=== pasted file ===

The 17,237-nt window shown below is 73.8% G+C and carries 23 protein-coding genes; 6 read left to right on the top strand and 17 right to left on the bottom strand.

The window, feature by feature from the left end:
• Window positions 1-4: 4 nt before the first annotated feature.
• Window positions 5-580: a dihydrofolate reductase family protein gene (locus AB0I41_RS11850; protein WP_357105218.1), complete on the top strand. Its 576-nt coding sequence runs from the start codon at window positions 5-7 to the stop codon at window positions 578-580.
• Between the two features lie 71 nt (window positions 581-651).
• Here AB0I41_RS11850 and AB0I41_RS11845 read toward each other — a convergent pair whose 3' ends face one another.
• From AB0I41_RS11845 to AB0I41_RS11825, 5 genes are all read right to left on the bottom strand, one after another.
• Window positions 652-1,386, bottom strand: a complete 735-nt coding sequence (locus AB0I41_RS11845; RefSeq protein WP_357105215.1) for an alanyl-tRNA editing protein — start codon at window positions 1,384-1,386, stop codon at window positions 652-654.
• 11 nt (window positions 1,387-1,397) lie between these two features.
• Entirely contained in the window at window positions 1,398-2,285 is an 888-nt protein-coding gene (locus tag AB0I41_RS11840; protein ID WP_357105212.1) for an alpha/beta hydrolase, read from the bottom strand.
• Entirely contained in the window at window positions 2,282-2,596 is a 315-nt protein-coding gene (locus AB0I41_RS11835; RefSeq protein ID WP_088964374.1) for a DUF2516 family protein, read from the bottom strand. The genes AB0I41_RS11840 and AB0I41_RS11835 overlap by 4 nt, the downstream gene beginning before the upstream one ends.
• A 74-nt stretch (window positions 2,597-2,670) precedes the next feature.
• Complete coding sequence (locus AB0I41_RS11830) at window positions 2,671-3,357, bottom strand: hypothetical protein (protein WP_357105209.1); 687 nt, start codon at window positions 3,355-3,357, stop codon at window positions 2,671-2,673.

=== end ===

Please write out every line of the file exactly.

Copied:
The 17,237-nt window shown below is 73.8% G+C and carries 23 protein-coding genes; 6 read left to right on the top strand and 17 right to left on the bottom strand.

The window, feature by feature from the left end:
• Window positions 1-4: 4 nt before the first annotated feature.
• Window positions 5-580: a dihydrofolate reductase family protein gene (locus AB0I41_RS11850; protein WP_357105218.1), complete on the top strand. Its 576-nt coding sequence runs from the start codon at window positions 5-7 to the stop codon at window positions 578-580.
• Between the two features lie 71 nt (window positions 581-651).
• Here AB0I41_RS11850 and AB0I41_RS11845 read toward each other — a convergent pair whose 3' ends face one another.
• From AB0I41_RS11845 to AB0I41_RS11825, 5 genes are all read right to left on the bottom strand, one after another.
• Window positions 652-1,386, bottom strand: a complete 735-nt coding sequence (locus AB0I41_RS11845; RefSeq protein WP_357105215.1) for an alanyl-tRNA editing protein — start codon at window positions 1,384-1,386, stop codon at window positions 652-654.
• 11 nt (window positions 1,387-1,397) lie between these two features.
• Entirely contained in the window at window positions 1,398-2,285 is an 888-nt protein-coding gene (locus tag AB0I41_RS11840; protein ID WP_357105212.1) for an alpha/beta hydrolase, read from the bottom strand.
• Entirely contained in the window at window positions 2,282-2,596 is a 315-nt protein-coding gene (locus AB0I41_RS11835; RefSeq protein ID WP_088964374.1) for a DUF2516 family protein, read from the bottom strand. The genes AB0I41_RS11840 and AB0I41_RS11835 overlap by 4 nt, the downstream gene beginning before the upstream one ends.
• A 74-nt stretch (window positions 2,597-2,670) precedes the next feature.
• Complete coding sequence (locus AB0I41_RS11830) at window positions 2,671-3,357, bottom strand: hypothetical protein (protein WP_357105209.1); 687 nt, start codon at window positions 3,355-3,357, stop codon at window positions 2,671-2,673.